Bears-Bills Preview: Tim Jennings, Zack Bowman compete at corner
BY MARK POTASH email@example.com August 12, 2011 11:00PM
Tim Jennings (26) scoffs at the notion of job security: “You know how it is. I’m not secure at all, man.” | Jim Prisching~AP
BILLS AT BEARS
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Updated: November 16, 2011 1:25AM
When the Bears were considering signing free-agent cornerback Kelvin Hayden on Monday, Tim Jennings wasn’t worried about losing his starting spot.
‘‘I’m worried about whether I’m going to be here or not,’’ the Bears starting cornerback said. ‘‘Because I know if you bring in another corner, somebody has to go. It’s up to [the Bears]. I’m here to compete for the job. That’s fine with me.’’
Bears coach Lovie Smith always has preached competition, but last year he set a new standard for accountability. Devin Aromashodu — the Bears’ leading receiver in their preseason opener — lasted one game at wide receiver. Tommie Harris was benched after two regular-season games. Mark Anderson lasted one game at defensive end. Lance Louis lasted four games at right guard. Kevin Shaffer lasted two games at right tackle.
And when Zack Bowman missed a tackle in the first quarter in Week 3 that allowed the Green Bay Packers to convert a third-and-16 that led to a touchdown, the Bears didn’t wait to see the film to make change. Bowman was out, and Jennings was in by the second quarter.
Jennings started the final 13 games of the regular season and both playoff games. He’s starting ahead of Bowman in the exhibition opener against the Buffalo Bills at 7 p.m. on Saturday night at Soldier Field. But he doesn’t believe he has won anything or is owed anything.
‘‘Secure?’’ he said with a laugh on the practice field at training camp in Bourbonnais, Ill. ‘‘You know how it is. I’m not secure at all, man. I just got to go out there and do what they ask me to do and compete.’’
Jennings and Bowman are battling again at the cornerback spot opposite mainstay Charles Tillman. Jennings, 5-8 but a tenacious competitor, fits the mold of the tough, physical corners the Bears prefer. But Bowman is 6-1, 193 pounds and matches up well with bigger receivers.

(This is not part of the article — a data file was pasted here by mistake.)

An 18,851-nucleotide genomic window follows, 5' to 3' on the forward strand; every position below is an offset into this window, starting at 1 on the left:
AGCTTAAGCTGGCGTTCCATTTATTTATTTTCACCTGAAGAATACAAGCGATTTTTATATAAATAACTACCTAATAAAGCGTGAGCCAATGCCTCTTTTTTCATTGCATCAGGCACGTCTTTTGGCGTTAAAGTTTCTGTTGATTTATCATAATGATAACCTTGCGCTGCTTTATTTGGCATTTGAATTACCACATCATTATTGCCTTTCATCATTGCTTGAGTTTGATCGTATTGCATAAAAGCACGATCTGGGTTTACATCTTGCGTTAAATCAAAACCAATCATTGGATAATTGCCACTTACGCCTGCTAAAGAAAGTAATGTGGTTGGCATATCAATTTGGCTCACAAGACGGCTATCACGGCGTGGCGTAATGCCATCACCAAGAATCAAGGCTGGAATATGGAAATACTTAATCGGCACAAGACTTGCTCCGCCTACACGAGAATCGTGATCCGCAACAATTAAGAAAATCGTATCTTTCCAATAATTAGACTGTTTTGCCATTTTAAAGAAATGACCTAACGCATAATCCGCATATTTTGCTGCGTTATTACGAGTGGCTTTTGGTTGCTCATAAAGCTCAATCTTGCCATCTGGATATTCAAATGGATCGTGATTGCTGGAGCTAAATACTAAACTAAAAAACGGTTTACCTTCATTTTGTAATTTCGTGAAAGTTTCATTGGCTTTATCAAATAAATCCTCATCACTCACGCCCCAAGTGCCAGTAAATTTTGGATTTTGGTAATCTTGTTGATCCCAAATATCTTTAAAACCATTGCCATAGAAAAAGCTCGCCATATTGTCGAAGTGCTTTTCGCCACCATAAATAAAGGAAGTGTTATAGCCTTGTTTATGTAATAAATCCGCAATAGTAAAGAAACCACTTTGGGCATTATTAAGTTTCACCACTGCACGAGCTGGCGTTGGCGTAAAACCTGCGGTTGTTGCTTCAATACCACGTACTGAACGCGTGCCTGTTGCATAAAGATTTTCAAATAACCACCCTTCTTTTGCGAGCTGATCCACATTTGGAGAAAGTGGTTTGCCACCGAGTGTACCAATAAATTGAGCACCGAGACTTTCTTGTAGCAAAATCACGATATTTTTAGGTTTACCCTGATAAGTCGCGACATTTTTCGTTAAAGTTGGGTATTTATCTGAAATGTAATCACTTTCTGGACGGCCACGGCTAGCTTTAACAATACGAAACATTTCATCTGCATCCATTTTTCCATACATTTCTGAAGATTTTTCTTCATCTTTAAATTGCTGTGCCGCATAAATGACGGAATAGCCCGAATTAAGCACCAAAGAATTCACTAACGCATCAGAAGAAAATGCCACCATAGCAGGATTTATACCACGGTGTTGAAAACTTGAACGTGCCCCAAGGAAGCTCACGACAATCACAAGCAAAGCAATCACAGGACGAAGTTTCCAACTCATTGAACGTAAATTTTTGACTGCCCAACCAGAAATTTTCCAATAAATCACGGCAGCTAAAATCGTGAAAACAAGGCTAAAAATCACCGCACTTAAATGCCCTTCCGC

The Bears can win with either player. What they’re hoping the competition produces is a more consistent corner who creates turnovers. Bowman and Jennings combined for one interception (by Jennings) and two forced fumbles last year. In 2009, Bowman had six interceptions.
‘‘They’ve both come back in great shape,’’ Bears defensive backs coach Jon Hoke said. ‘‘They came back with tremendous attitudes and understanding that we have a bar set very high for this defense, and they understand how high that bar is.
‘‘We’ve got to have production, because this defense is built on getting takeaways. Charles [Tillman] had five last year; Tim had one. The year before, Zack had six; so we want some type of production. Between Tim and Zack, whoever is making plays and producing [will play].’’
Bowman, a fourth-year pro from Nebraska, isn’t moaning about getting benched last year. He played in 13 games, forced a fumble against the New York Giants — his first game after being replaced by Jennings — and contributed on special teams.
‘‘Last year was last year,’’ Bowman said. ‘‘I put all that stuff behind me, as soon as the season ended. Then I focused on this season. I told myself not to dwell on the past. I can only move forward and get better.’’
But he learned a valuable lesson.
‘‘Just to be more consistent,’’ he said. ‘‘That’s my goal this year.’’
Jennings said the competition is a friendly one. ‘‘We’re making each other better,’’ he said. ‘‘It’s up to the coaches to [decide] who had the better camp. Me and Zack, there’s no [bad] blood, We go out and compete. Our goal is to get better and help the team win.’’
In fact, Jennings said, he and Bowman worked out together in the offseason.
‘‘I’ve done a lot of work on my weaknesses — that’s my lower-body strength,’’ Jennings said. ‘‘I had some injuries from last year cleaned up. I feel better this year.’’
‘‘I feel real good,’’ Bowman said. ‘‘I just need to stay the course. That’s about it.’’
Now it’s up to them.
‘‘It’s competition, but we all want each other to do [well],’’ Bowman said. ‘‘You really don’t know what they’re going to do until game day. But Hoke said it and Lovie said it: The best players will play.’’